I understand how small businesses with only a few employees worry.  The costs would be prohibitive for them.  I think the employees still have a right to affordable health insurance, but there must be a better way in those situations.

The assholes I don't think have a leg to stand on are the large corporations like Papa Johns, Applebee's and now Denny's.  Each of their CEOs have announced they will cut hours so they don't have to comply with the Affordable Care Act.  Wow!  Way to slap your employees in the face.  One owner of forty Dennys restaurants in Florida, John Metz, even went on to say he would allow the customer to deduct the surcharge he'd have to charge them from the employee's tip.  That's a great idea, asshole!

Mr. Metz, I hope you choke on one of your greasy ass Grand Slams and have to seek some healthcare of  your own.

I get furious at how the rich in this country get and stay rich on the backs of the poor.  The people who can least afford to take the cut, get the shaft every time.

I hope this spawns an uprise from workers everywhere.   Not just in the restaurant industry, but in all areas of business.  The employees who have taken the brunt of the recession, while the CEOs continue with their billion dollar bonuses.  The employees who are tired of taking it in the ass from their employers because they're held captive by a weak job market.

Mark my words, one day it will be an employees market again.  The best and the brightest will be able to write their own ticket and they will remember the acts and attitudes of the companies who screwed them.

A paycheck is nice, but my dignity is not for sale.  Is yours?

Sunday, November 4, 2012

Wednesday, November 7th

We're in the final stretch of the 2012 Presidential Election. Just a few more days of attack ads, polls, and talking heads interpreting it all. Some of us will watch late into the night on Tuesday to see who the next President will be. Some will prolong the joy, or agony, and wait to wake up on Wednesday to find out. Either way, roughly 50 percent of Americans are going to be disappointed and angry over the outcome.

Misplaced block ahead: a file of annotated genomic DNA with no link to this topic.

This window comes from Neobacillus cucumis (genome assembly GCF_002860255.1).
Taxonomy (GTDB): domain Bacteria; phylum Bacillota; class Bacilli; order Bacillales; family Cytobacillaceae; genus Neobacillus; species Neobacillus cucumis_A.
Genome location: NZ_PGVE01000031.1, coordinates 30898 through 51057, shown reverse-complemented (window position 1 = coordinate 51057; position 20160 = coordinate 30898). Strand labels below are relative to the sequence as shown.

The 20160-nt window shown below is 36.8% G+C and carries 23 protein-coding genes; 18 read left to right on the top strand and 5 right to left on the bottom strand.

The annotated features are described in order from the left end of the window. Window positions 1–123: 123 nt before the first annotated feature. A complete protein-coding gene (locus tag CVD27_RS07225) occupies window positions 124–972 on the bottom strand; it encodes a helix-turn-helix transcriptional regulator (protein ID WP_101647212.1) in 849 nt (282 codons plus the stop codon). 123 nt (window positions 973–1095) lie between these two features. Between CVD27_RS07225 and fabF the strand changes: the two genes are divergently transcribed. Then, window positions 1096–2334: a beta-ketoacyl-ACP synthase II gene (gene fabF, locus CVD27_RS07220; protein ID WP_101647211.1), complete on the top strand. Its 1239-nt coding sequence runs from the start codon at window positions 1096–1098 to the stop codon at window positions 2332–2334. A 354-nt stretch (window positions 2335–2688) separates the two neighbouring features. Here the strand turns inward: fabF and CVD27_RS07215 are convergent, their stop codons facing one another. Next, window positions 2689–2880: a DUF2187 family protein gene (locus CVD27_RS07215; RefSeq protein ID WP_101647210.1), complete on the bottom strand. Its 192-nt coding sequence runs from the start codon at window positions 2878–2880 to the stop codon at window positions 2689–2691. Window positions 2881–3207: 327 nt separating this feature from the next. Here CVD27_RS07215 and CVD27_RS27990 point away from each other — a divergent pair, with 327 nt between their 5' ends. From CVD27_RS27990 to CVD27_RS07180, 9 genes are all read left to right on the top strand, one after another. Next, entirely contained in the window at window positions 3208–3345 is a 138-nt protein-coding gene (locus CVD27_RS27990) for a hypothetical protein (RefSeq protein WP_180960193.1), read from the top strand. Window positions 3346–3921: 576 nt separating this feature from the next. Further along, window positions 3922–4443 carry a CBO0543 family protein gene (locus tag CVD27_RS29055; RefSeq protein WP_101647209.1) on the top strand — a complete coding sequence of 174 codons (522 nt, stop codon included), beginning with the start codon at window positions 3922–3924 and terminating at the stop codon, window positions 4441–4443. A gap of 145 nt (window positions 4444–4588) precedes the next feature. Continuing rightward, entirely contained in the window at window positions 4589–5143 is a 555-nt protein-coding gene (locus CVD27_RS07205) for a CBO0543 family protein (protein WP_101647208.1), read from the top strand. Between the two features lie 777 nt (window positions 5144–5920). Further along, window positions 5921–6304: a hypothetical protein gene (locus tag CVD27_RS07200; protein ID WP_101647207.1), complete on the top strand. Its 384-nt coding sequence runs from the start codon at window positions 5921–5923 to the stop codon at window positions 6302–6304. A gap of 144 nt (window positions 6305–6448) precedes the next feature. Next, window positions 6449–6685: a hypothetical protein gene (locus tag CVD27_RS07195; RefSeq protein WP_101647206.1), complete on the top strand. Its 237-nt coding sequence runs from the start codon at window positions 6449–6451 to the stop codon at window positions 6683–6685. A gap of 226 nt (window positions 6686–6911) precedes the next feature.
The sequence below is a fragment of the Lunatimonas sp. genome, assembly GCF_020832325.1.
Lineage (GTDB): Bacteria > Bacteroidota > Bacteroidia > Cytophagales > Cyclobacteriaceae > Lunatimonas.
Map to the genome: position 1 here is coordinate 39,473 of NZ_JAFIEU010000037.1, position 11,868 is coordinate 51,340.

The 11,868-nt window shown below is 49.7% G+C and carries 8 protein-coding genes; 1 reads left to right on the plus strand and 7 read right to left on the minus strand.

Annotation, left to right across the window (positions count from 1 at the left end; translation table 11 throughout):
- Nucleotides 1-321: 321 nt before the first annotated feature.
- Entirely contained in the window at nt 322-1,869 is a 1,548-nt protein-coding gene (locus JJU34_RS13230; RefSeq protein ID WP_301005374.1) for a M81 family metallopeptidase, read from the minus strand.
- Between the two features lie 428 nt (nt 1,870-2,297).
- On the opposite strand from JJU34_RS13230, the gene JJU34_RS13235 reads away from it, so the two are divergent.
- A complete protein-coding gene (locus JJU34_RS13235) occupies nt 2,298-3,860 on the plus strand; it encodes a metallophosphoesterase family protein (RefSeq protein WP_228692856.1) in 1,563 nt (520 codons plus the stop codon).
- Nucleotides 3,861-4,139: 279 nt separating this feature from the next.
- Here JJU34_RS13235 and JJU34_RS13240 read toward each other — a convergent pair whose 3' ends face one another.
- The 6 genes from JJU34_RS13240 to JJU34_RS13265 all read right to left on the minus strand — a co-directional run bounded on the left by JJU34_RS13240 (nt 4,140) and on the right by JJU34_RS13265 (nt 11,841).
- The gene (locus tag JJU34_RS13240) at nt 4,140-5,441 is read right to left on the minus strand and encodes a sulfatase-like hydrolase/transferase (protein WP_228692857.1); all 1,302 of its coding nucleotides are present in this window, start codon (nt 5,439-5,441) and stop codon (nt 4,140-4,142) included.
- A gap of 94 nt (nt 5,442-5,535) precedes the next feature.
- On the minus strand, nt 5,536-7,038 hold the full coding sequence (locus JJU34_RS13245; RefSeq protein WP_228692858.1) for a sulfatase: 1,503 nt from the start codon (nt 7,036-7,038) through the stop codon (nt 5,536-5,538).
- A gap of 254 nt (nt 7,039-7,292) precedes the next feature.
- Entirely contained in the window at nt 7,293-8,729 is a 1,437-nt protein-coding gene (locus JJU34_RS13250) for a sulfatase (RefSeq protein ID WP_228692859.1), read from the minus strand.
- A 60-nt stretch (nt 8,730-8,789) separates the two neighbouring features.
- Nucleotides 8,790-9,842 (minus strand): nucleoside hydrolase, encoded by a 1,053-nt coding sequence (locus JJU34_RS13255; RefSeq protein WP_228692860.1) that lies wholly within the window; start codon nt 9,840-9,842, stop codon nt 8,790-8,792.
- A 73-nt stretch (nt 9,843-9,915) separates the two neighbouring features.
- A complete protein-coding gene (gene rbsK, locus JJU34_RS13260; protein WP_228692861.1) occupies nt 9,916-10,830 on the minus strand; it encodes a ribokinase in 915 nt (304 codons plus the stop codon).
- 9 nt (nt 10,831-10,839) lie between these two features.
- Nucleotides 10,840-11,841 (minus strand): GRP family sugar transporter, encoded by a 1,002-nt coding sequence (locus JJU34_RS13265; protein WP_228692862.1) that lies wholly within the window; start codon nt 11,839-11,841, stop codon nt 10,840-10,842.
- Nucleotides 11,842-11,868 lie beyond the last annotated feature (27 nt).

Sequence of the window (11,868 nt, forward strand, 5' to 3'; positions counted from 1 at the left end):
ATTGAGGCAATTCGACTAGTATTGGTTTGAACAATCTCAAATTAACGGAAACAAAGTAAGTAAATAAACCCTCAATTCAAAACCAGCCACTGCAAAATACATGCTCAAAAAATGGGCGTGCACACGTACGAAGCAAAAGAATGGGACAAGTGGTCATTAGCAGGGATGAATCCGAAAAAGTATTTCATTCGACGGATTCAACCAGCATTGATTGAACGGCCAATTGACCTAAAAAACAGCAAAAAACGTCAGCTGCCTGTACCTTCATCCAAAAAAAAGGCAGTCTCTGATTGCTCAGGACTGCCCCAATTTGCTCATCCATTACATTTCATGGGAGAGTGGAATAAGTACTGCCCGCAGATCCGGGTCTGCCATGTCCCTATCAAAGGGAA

Whether we're looking at four more years for President Barak Obama, or we're learning to say President Romney, the work is only beginning. We are a nation no longer United. We are a nation divided. We are now the Divided States of America. There may not be uniforms of blue and gray. The uniforms are now red states and blue states. Red counties and blue counties. This bumper sticker over that bumper sticker. The killing might not be as blatant, but we are in as much of a civil war as the won fought over a hundred forty years ago. The armies are gathering, and while they may not carry guns, they rile up their troops with words. Angry words. Rhetoric. Lies.

The government that should be bringing sides together is exactly why the sides are so violently divided. The United States Congress is a broken machine of extremists and the lack of compromise. Nothing gets done because no one is willing to work things out. We have a whole party who dedicated the past four years to making sure the President doesn't get anything done and doesn't get a second term. Why? Because he's a Democrat? Or because he's black? Oh yes, I said it. There are a whole lot of racists still out there who won't even admit it to themselves. They'll say things like, "he just doesn't fit in." Kind of the way Country Clubs used to keep the Jews out.

In my lifetime I've never seen a President of the United States more disrespected by the people who are to work with him and much of the nation he serves. In fact, I'm not even sure why he wants a second term. He'd make more money in the private sector. He'd probably get more good done too. He wants a second term because he believes he can make a difference. In spite of all those who conspire against him, he wants to see the job through. That is the kind of dedication I want to see in a Leader.

You may disagree and say "he didn't keep his promises. He promised the unemployment numbers would be better." You do realize that when someone is campaigning for a job, they can't even know what the full job entails until they are elected. And then if they are elected, they can't always share everything they know with the American public. The numbers are getting better, even if it doesn't seem as fast as some would like to see them grow. Slow progress is better than no progress.